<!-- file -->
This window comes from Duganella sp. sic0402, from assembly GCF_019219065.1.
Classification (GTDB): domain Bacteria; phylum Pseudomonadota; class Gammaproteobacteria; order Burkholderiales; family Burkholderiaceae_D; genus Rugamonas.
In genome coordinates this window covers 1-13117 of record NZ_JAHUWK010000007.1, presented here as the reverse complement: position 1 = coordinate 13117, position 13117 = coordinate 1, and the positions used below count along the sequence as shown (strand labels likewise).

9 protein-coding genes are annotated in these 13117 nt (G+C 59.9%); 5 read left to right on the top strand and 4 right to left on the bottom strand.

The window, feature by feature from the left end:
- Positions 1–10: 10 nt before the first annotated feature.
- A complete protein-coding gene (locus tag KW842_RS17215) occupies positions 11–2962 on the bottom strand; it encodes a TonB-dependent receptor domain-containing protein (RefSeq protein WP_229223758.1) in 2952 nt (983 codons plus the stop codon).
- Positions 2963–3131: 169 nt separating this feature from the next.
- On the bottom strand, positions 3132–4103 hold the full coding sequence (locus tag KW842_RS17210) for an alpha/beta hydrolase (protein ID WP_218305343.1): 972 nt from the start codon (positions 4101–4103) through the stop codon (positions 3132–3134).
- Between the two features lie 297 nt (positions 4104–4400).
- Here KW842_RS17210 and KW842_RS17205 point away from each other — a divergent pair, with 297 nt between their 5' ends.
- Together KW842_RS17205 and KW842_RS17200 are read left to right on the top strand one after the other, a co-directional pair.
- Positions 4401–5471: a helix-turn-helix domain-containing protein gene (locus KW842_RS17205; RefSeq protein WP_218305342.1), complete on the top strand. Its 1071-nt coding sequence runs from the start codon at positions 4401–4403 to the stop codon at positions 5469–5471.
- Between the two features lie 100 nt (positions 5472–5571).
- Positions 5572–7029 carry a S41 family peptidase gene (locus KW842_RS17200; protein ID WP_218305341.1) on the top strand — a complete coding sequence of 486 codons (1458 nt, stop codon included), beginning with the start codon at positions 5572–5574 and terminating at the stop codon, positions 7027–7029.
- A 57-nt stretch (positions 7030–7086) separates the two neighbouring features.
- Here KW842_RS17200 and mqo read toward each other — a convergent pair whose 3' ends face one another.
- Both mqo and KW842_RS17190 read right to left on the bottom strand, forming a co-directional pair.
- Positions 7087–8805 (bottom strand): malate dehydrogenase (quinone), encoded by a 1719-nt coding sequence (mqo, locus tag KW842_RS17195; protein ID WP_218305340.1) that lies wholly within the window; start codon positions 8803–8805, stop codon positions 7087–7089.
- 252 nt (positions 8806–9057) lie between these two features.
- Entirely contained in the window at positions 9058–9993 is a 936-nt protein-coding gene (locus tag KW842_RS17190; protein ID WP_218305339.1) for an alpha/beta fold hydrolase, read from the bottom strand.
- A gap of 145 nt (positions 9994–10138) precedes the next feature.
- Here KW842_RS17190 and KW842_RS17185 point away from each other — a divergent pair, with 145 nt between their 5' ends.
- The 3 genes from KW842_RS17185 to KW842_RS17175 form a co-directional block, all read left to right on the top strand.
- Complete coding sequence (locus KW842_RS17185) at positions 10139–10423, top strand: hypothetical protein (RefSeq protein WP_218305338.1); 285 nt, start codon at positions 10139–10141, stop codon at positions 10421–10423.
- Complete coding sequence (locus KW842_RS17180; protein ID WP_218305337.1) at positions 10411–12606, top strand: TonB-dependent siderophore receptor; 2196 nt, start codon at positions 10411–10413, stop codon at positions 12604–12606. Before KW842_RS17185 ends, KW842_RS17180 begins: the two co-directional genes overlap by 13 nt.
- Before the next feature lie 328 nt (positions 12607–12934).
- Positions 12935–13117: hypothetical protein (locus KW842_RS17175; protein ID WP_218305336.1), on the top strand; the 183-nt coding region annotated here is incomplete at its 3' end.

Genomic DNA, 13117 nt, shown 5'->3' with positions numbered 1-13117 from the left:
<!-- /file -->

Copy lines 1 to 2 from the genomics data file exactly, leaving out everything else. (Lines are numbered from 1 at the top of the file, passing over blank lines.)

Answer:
This window comes from Duganella sp. sic0402, from assembly GCF_019219065.1.
Classification (GTDB): domain Bacteria; phylum Pseudomonadota; class Gammaproteobacteria; order Burkholderiales; family Burkholderiaceae_D; genus Rugamonas.